A well-designed solution helps buyers identify and prioritize opportunities across all categories, accelerates their decision making, and allows them to focus on value-adding activities. In addition to tools that run analyses, the solution should provide visualizations, such as dashboards, that give users easy access to regularly refreshed data and insights. Key topics to cover in dashboards include how spending has evolved over time for each supplier, the gap between actual and theoretical spending based on should-cost prices for specific suppliers, and the impact of single sourcing on total spending.

A global technology company with more than $5 billion in direct spending uses analytics and dashboards to optimize spending on components, including for the long tail. The company had struggled to optimize long-tail spending because of the need for significant manual effort in analyses and the fragmentation of data across different platforms, owners, and business units. Using a digital solution, the company has now automated the analyses of costs for its tens of thousands of components, including the long tail. The analyses are provided to procurement specialists on dashboards that can be refreshed with a mouse click.

A multinational healthcare company applied digital and analytics (DnA) to deliver 40 percent of the value it achieved in a transformation. The new DnA-enabled engine and operating model allowed the company to reach best-in-class performance by year three of the transformation, and to sustain the impact going forward. The company implemented the transformation through a procurement-data platform that serves as a single source of truth—together with a series of use cases scaled up via an agile approach, and an intuitive “buyer cockpit” that delivers actionable recommendations and prescriptive analytics. The new operating model enabled by these improvements shifted more than half of category managers’ time to value-added tasks—and accelerated the sourcing process by more than 30 percent.

Build digital capabilities across the organization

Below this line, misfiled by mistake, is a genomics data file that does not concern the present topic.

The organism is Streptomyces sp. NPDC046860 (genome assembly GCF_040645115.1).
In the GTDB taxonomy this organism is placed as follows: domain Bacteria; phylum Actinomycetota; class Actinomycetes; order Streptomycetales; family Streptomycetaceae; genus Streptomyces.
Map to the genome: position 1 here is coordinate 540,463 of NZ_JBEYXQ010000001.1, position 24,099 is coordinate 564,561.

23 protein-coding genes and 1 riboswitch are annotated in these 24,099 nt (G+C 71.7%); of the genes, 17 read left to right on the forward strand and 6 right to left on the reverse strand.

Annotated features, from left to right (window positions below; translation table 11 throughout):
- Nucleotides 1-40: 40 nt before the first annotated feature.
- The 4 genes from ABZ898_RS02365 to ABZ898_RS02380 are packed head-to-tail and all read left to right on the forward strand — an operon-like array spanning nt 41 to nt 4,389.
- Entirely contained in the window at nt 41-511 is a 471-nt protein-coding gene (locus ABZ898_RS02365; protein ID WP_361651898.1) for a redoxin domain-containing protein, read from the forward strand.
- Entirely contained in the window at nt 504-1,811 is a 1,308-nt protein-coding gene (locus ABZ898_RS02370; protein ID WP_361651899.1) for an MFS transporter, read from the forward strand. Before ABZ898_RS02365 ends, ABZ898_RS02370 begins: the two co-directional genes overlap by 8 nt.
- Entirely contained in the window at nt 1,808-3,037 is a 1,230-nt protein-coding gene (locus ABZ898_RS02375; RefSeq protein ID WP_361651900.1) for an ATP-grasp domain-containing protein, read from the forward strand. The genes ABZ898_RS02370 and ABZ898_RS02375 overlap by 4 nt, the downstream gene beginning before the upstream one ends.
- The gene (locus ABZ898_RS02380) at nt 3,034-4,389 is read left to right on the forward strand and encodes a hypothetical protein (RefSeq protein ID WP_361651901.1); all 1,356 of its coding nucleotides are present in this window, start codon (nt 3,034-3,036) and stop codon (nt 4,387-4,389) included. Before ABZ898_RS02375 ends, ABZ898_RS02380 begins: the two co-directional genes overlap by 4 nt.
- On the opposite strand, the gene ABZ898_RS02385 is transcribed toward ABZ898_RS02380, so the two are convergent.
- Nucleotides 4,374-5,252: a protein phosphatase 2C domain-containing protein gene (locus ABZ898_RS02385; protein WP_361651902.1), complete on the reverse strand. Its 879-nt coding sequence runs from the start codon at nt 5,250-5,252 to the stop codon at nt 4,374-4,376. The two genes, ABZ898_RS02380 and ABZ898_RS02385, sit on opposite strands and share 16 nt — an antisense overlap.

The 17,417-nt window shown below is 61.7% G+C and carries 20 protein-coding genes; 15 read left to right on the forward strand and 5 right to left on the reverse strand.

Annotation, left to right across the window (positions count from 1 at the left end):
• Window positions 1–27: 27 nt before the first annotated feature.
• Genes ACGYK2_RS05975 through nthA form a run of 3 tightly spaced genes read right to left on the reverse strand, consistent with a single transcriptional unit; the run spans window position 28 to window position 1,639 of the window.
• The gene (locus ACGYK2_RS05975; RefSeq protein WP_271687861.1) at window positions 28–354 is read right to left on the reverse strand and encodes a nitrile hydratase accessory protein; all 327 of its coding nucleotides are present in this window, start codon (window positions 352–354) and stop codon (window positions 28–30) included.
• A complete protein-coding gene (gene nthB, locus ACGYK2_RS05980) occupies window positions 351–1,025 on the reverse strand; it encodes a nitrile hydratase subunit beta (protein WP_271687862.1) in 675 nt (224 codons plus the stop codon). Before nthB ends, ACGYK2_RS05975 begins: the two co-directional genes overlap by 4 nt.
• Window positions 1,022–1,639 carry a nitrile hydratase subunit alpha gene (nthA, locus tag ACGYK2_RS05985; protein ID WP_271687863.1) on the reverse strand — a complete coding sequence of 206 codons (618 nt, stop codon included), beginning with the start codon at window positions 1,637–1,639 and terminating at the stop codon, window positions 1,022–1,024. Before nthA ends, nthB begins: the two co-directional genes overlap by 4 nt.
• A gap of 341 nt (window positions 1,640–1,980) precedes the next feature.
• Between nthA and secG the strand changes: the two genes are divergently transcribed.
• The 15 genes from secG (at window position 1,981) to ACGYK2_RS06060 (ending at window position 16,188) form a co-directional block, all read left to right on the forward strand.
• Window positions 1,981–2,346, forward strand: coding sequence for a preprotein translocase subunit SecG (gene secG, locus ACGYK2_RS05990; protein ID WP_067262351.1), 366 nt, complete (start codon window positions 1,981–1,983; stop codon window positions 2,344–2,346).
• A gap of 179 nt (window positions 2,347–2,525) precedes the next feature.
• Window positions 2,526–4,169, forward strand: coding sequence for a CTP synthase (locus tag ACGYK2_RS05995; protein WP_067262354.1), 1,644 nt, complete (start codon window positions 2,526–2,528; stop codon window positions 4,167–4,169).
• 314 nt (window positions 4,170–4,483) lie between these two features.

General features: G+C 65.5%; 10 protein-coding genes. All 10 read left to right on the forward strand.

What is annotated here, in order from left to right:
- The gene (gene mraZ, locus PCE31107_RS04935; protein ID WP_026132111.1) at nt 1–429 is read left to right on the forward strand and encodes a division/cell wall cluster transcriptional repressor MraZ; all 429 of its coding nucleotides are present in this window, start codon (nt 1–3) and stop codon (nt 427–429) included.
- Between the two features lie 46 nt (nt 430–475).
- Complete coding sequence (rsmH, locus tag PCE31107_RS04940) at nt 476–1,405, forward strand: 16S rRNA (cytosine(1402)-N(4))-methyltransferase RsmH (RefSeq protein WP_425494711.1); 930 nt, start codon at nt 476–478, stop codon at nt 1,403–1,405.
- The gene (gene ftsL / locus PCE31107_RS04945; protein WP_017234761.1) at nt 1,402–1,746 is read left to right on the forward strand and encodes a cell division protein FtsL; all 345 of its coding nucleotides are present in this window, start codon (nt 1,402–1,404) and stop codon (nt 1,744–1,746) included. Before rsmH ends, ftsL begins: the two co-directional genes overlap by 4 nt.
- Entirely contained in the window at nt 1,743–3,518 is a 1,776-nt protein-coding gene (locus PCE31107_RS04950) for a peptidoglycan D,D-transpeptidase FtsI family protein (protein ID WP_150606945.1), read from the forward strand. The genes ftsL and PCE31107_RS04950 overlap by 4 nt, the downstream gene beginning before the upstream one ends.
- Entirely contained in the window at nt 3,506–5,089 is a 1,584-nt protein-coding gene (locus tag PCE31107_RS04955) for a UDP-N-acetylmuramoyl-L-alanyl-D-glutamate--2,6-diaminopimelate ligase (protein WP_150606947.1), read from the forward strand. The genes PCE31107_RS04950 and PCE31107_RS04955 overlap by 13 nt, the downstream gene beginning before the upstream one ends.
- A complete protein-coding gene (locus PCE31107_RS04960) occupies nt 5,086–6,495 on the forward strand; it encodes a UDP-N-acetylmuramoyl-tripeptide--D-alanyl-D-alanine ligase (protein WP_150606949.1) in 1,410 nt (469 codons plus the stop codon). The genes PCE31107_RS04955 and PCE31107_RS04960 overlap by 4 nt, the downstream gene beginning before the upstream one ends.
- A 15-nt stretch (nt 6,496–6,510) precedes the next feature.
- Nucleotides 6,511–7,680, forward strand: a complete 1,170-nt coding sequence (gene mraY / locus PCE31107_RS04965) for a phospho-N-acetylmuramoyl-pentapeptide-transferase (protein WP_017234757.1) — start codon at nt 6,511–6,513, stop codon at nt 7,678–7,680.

Capturing the benefits from digital is, at heart, a question of empowering people to use digital solutions, through capability-building programs that are tailored to the needs of procurement teams. To design an effective learning journey, an organization starts by assessing the team’s talent and identifying capability gaps. Throughout the journey, the organization tracks its progress and benchmarks the capabilities it is building against those of other players in the industry.

These steps become especially important—and difficult—during a crisis. One telco with several hundred procurement professionals recently faced the challenge of building their people’s capabilities to conduct negotiations in a virtual setting. As a first step, the company assessed current virtual-negotiation skills across the organization, pinpointing a very basic problem: because buyers were not accustomed to working in a virtual setting, many did not initially turn on their computer’s camera. This is not a trivial question in negotiations: seeing facial expressions and body language, even in a virtual setting, is highly valuable.

To address this and other identified gaps, the company provided a training program that included exercises on advanced negotiation skills and tactics, remote communications, crisis-specific communications, and practice negotiation. Participants slowly eased into turning on their cameras and getting comfortable with new tactics and ways of communication.

Address structural issues

To lay the foundation for savings over the long term, companies will likely need to solve structural issues in procurement, such as lead times, payment terms, and claims. These often go unaddressed because companies lack the specialized knowledge and resources required to tackle the challenges.

One company optimized lead times to improve the flexibility of its operations and the value of its inventory, as well as to enhance the business’s ability to serve unexpected orders. The company had recently seen lead times increase significantly for many essential components, for reasons including existing agreements, shortages, and the COVID-19 pandemic.